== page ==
ParentERA |OT| What To Expect When You’re Not Sleeping

Kyuur

Member
Oct 28, 2017
1,602
Keep at it, you'll find a groove eventually!

Have you tried out any on-person carriers? The baby k'tan worked really well for my wife to do stuff during the day. I can't remember how old our daughter was when we started using it though.
 

Nephtes

Member
Oct 27, 2017
1,298
Keep at it, you'll find a groove eventually!

Have you tried out any on-person carriers? The baby k'tan worked really well for my wife to do stuff during the day. I can't remember how old our daughter was when we started using it though.
We have one, but I think it's for when the kid is a bit bigger and has head control.
 

Anno

Member
Oct 25, 2017
2,437
Columbus, Ohio
We have one, but I think it's for when the kid is a bit bigger and has head control.
The wrap ones can be used right away I think. We found some video on YouTube about how to wrap it so that it makes a little nest on your chest that cocoons the baby and supports her head and that’s how we got stuff done around the house and outside while she slept from I think the first week.
 

RDreamer

Member
Oct 25, 2017
6,713
I'm still waiting for the groove where I get to play videogames again with some regularity and feel like a normal person... 🙄
Regularly? You're talking maybe 5+ years, when they can go down decently at night for a few hours before you and/or nap separately and, again decently or occupy themselves for a bit.

I was able to get in some gaming on switch during naps and while taking him for the night so my wife could get sleep. Nowadays though it's easier to pull out my phone and read or watch a show since I'm probably not getting much anyway. If you couldn't get any in that first month you likely won't find it any easier in the subsequent months.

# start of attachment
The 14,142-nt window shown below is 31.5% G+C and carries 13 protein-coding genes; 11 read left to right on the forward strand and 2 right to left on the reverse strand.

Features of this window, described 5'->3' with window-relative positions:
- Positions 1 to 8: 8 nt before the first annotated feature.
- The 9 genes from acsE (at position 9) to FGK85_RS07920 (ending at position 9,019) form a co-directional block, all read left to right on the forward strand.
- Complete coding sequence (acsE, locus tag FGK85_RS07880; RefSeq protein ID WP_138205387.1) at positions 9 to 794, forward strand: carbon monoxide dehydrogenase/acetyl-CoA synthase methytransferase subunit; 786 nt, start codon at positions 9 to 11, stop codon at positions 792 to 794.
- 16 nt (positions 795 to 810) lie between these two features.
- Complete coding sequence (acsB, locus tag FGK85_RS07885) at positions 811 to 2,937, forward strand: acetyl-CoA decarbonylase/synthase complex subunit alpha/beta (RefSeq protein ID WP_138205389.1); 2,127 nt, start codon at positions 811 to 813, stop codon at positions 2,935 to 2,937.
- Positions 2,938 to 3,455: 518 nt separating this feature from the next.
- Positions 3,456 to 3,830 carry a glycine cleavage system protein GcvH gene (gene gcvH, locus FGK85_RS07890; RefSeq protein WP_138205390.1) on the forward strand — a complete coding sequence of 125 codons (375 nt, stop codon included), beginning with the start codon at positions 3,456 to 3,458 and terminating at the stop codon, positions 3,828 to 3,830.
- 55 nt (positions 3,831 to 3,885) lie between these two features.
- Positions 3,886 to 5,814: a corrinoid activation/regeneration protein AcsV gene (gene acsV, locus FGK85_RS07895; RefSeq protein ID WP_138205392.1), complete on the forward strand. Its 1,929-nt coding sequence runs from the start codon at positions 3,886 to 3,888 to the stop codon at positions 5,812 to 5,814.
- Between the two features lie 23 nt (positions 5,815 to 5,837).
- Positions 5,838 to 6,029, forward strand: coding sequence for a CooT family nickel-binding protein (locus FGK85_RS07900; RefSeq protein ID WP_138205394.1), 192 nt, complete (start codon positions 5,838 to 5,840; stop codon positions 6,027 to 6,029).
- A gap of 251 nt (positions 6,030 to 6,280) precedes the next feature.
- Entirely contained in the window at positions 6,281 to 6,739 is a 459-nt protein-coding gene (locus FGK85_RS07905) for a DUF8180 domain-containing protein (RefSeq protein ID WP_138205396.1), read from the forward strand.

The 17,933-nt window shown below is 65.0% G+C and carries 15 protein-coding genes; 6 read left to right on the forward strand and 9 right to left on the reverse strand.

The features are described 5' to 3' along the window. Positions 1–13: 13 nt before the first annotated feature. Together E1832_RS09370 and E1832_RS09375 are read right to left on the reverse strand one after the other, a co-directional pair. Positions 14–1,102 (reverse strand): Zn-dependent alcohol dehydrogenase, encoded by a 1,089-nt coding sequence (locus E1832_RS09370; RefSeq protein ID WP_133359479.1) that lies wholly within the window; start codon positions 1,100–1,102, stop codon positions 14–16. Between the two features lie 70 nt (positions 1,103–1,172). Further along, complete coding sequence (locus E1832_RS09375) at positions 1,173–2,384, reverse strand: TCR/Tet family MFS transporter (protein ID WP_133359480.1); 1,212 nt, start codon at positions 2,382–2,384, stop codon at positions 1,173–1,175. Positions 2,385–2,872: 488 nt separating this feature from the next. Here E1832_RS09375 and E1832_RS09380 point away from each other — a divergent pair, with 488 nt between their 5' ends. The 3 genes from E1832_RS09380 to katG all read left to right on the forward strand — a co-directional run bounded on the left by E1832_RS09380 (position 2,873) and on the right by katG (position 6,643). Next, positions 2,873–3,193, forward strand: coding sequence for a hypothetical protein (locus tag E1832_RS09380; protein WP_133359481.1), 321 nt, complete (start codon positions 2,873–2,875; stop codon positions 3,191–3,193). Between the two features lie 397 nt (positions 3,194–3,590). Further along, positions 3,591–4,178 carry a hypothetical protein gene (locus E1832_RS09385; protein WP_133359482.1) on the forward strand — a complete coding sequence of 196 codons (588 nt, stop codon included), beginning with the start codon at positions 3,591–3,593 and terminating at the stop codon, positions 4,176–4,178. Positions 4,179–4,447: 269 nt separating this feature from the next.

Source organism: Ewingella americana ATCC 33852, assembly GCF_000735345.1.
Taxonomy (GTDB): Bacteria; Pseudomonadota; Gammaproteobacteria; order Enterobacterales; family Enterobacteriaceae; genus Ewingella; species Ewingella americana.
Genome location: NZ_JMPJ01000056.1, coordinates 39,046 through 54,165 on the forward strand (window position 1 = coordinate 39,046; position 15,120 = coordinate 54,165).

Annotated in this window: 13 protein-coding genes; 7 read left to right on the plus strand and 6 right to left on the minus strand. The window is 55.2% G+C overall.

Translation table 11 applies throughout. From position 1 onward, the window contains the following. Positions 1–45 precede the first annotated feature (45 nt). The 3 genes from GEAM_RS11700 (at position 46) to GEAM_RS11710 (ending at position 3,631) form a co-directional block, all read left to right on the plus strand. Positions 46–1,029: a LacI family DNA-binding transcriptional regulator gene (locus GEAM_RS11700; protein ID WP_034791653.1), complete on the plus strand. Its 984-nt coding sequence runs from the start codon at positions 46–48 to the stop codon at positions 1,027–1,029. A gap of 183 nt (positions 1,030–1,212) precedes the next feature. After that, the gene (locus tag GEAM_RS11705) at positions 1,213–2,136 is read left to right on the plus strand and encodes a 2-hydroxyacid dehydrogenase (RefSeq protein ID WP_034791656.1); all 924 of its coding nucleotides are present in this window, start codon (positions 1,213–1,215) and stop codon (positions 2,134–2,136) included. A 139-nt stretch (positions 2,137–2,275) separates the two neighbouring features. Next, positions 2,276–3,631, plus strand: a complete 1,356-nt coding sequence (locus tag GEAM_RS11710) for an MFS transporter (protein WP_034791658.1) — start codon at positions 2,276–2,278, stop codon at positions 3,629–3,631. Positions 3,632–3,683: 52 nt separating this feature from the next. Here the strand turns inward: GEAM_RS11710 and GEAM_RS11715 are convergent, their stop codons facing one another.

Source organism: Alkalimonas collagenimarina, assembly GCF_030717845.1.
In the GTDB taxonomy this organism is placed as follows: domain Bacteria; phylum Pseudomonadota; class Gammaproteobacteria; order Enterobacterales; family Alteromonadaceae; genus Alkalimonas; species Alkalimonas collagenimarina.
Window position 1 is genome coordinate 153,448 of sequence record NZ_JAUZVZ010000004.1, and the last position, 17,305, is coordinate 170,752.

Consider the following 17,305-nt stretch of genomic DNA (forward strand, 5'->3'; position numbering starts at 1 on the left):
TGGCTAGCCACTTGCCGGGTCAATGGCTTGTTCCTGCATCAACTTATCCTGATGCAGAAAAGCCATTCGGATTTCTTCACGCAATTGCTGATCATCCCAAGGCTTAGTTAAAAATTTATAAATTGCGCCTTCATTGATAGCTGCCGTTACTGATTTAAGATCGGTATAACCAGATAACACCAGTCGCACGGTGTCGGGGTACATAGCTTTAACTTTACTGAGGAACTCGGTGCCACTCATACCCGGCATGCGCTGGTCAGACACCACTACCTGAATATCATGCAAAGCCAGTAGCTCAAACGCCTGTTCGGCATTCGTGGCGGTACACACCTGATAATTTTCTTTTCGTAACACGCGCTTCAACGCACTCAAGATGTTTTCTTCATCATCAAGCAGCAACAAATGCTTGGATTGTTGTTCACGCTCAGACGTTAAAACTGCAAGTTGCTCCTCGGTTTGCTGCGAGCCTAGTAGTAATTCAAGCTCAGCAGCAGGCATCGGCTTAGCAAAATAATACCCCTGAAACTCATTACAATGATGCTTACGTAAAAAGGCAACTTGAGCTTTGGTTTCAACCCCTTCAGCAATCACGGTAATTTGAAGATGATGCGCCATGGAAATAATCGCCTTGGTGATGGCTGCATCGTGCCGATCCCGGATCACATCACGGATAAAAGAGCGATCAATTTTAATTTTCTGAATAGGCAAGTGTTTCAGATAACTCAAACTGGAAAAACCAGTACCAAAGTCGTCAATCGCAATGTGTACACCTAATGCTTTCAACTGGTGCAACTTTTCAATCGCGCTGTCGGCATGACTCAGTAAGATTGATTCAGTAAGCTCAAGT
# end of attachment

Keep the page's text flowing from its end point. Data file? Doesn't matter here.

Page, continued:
Chopchop

Member
Oct 25, 2017
5,857
I'm still waiting for the groove where I get to play videogames again with some regularity and feel like a normal person... 🙄
Hang in there. I was there when my kid was young too, but eventually you get to the point where the kid go to bed at a set time, and sleep through the night by themselves.

That's when it starts getting easier, and that's when we both started having a few hours to ourselves before we went to bed too. I've managed to play and finish a few games in these "after the kid's gone to bed" hours in the past few months, so your life does return to some sense of order eventually.
 

Rocketz

Member
Oct 25, 2017
2,949
Ferndale, Michigan
Well tomorrow we're flying to Boston and then heading to Maine for a wedding. My son will be a lap child on the flight and thankfully it's early enough and two hours long I don't think it will be a big deal at all.

The car right though after is what I'm dreading. He already gets mad now when he wants to get out and do baby things but he's going to be stuck for a few hours. I hope he sleeps some of it but well have to see.
 

RedNalgene

Member
Oct 25, 2017
331
Well tomorrow we're flying to Boston and then heading to Maine for a wedding. My son will be a lap child on the flight and thankfully it's early enough and two hours long I don't think it will be a big deal at all.

The car right though after is what I'm dreading. He already gets mad now when he wants to get out and do baby things but he's going to be stuck for a few hours. I hope he sleeps some of it but well have to see.
As much as I hate promoting screens, iPads are your friend here. My daughter gets antsy after an hour or so in the car, but then an episode of Sesame Street keeps her calm for a while. We'll be doing the drive from NY to Acadia in about a month...gonna be interesting....